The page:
Why Manufacturing Still Really Matters
By Kevin Allen South Bend Tribune SouthBendTribune.com Posted on Oct 26, 2014
Schafer Industries has grown steadily since Bipin Doshi, the company's president and CEO, bought it in 1988. SBT Photo/Santiago Flores
SOUTH BEND -- Much has changed in manufacturing since Bipin Doshi bought Schafer Gear Works in 1988. Much has changed at Doshi's company, too.
Under his watch, the company now known as Schafer Industries has branched out from one plant in South Bend to five locations in Indiana, Illinois and Ohio.
Schafer's employment has grown to 320 workers, including 110 at the flagship in South Bend's Blackthorn Industrial Park. About 50 people worked for the company back in 1988.
Revenue has risen as well -- from $3 million in 1988 to about $80 million this year.
With numbers like those, Doshi wants to get the word out that manufacturing isn't a dying part of Michiana's economy.
For manufacturers that have navigated the shift from old-fashioned methods to advanced automation, the biggest challenge is finding people who can work with the sophisticated, computerized machinery of modern factories.
"Manufacturing is still not perceived as a career objective for many young people," Doshi said. "There's a concerted effort to change that, but it's a long road. It has taken a long time for it to fall off the pedestal, and it's going to take some time to get back on."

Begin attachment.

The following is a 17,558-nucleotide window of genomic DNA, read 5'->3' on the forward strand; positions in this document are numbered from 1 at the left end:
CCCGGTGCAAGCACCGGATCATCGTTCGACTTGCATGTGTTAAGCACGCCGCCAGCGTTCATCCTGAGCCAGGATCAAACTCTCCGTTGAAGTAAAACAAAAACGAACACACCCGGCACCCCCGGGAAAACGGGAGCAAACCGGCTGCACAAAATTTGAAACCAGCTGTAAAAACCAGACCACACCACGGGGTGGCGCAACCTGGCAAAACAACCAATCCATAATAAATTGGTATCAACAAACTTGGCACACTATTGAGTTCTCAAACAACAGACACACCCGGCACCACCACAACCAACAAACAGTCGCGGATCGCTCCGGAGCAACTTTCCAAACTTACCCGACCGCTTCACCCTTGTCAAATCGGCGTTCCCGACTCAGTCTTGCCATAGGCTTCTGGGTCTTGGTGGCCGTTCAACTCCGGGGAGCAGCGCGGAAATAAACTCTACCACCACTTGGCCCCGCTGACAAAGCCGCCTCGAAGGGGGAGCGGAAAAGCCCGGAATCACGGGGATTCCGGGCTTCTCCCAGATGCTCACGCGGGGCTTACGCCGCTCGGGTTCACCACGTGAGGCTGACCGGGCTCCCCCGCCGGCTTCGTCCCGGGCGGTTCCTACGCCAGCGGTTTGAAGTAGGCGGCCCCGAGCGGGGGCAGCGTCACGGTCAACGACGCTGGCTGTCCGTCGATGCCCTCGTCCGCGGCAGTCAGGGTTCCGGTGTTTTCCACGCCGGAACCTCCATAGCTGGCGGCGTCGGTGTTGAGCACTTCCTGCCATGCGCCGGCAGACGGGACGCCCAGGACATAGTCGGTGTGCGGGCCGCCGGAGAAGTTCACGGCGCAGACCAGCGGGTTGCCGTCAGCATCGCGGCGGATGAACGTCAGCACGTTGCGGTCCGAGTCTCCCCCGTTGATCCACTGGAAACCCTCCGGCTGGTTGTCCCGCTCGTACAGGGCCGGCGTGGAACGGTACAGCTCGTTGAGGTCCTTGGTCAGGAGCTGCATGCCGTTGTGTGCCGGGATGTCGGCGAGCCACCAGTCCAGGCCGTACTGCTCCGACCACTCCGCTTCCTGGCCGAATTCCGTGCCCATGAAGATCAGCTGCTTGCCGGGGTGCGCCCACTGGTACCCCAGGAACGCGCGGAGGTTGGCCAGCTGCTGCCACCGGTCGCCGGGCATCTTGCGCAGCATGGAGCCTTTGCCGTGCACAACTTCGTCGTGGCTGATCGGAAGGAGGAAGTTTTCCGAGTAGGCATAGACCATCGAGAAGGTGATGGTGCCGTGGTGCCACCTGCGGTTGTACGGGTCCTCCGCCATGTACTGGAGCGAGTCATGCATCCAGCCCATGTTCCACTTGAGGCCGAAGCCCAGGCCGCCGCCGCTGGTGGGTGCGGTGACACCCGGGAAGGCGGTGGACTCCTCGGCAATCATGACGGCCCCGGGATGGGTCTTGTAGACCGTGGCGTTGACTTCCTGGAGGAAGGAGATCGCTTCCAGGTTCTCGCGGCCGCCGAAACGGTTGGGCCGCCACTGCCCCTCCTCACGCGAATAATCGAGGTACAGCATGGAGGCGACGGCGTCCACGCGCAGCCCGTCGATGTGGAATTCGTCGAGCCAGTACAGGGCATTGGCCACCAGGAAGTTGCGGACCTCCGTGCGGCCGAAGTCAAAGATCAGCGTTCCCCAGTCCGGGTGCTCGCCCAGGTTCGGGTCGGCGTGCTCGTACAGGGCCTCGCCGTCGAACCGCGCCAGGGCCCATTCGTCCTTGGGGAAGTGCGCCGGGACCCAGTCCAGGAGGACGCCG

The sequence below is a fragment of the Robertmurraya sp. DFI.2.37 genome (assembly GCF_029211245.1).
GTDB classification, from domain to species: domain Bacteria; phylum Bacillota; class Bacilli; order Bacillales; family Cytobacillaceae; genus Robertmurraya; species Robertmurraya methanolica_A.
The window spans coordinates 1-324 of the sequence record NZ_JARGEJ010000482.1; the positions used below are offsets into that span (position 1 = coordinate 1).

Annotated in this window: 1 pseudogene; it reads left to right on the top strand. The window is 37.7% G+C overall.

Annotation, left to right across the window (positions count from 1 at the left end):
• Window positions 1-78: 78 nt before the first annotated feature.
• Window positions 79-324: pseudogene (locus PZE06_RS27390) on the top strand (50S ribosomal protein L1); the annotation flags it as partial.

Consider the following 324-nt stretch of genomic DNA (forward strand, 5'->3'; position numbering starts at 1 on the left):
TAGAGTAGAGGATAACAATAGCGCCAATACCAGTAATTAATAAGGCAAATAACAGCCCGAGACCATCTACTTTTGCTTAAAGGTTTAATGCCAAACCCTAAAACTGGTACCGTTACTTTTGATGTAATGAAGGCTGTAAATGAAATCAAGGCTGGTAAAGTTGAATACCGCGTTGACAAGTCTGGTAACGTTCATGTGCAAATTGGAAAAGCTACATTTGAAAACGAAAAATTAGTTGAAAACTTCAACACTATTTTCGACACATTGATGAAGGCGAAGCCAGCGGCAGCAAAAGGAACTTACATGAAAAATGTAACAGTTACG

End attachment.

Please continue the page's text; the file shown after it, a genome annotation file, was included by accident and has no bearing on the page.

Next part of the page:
Doshi was born near Mumbai, India. He came to the United States in 1960 to attend Missouri University of Science and Technology, where he earned bachelor's and master's degrees in chemical engineering.
He worked for Uniroyal in England, Massachusetts and Connecticut before moving to Mishawaka in 1982. He had been a vice president of Uniroyal's division in Mishawaka, but he didn't have experience owning a business before he took the leap in 1988.
Schafer has established itself as a go-to source for precision parts for the transportation industry . For example, the company makes gears for Segways and aircraft instrumentation as well as axles for golf carts and all-terrain vehicles.
"I think we (in the United States) are getting competitive with so-called low-cost countries. We certainly can provide better value in terms of the cost-and-quality combination," Doshi said. "I think there is tremendous opportunity for not only our town but our state and our country to grow in this area."
And that's important, he said, because a healthy economy can't be based solely on the service sector.
"With services, we are not creating wealth. We're just swapping dollars," Doshi said. "With farming and manufacturing and technology businesses, we are creating wealth -- we are adding value. I think to be a good community, we need to maintain a balance."